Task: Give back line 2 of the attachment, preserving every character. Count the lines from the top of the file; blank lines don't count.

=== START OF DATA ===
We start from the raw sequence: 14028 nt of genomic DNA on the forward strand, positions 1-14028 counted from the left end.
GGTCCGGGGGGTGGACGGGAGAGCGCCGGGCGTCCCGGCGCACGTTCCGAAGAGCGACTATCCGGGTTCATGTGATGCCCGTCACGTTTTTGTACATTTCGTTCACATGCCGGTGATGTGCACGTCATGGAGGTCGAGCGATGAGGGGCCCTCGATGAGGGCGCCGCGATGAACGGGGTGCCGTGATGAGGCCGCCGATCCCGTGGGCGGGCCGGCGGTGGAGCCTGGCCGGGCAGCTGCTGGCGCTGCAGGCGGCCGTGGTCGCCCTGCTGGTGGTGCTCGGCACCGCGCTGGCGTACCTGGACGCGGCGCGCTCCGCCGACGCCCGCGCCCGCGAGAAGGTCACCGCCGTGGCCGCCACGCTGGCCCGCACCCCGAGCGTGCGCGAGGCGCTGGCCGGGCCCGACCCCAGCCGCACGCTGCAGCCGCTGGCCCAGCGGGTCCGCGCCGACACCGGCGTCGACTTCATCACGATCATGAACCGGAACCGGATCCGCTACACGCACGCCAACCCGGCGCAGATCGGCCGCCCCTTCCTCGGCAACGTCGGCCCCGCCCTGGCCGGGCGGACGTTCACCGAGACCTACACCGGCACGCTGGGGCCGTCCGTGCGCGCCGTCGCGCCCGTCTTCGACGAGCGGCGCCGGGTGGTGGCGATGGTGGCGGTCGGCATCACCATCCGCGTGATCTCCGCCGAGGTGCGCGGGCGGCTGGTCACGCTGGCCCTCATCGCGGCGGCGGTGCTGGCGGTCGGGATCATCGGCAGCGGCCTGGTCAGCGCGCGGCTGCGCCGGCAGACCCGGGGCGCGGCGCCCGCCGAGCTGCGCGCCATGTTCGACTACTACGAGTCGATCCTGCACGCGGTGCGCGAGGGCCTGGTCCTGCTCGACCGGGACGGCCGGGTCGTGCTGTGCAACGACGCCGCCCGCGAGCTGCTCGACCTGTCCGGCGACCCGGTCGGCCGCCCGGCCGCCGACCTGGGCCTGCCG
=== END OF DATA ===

GGTCCGGGGGGTGGACGGGAGAGCGCCGGGCGTCCCGGCGCACGTTCCGAAGAGCGACTATCCGGGTTCATGTGATGCCCGTCACGTTTTTGTACATTTCGTTCACATGCCGGTGATGTGCACGTCATGGAGGTCGAGCGATGAGGGGCCCTCGATGAGGGCGCCGCGATGAACGGGGTGCCGTGATGAGGCCGCCGATCCCGTGGGCGGGCCGGCGGTGGAGCCTGGCCGGGCAGCTGCTGGCGCTGCAGGCGGCCGTGGTCGCCCTGCTGGTGGTGCTCGGCACCGCGCTGGCGTACCTGGACGCGGCGCGCTCCGCCGACGCCCGCGCCCGCGAGAAGGTCACCGCCGTGGCCGCCACGCTGGCCCGCACCCCGAGCGTGCGCGAGGCGCTGGCCGGGCCCGACCCCAGCCGCACGCTGCAGCCGCTGGCCCAGCGGGTCCGCGCCGACACCGGCGTCGACTTCATCACGATCATGAACCGGAACCGGATCCGCTACACGCACGCCAACCCGGCGCAGATCGGCCGCCCCTTCCTCGGCAACGTCGGCCCCGCCCTGGCCGGGCGGACGTTCACCGAGACCTACACCGGCACGCTGGGGCCGTCCGTGCGCGCCGTCGCGCCCGTCTTCGACGAGCGGCGCCGGGTGGTGGCGATGGTGGCGGTCGGCATCACCATCCGCGTGATCTCCGCCGAGGTGCGCGGGCGGCTGGTCACGCTGGCCCTCATCGCGGCGGCGGTGCTGGCGGTCGGGATCATCGGCAGCGGCCTGGTCAGCGCGCGGCTGCGCCGGCAGACCCGGGGCGCGGCGCCCGCCGAGCTGCGCGCCATGTTCGACTACTACGAGTCGATCCTGCACGCGGTGCGCGAGGGCCTGGTCCTGCTCGACCGGGACGGCCGGGTCGTGCTGTGCAACGACGCCGCCCGCGAGCTGCTCGACCTGTCCGGCGACCCGGTCGGCCGCCCGGCCGCCGACCTGGGCCTGCCG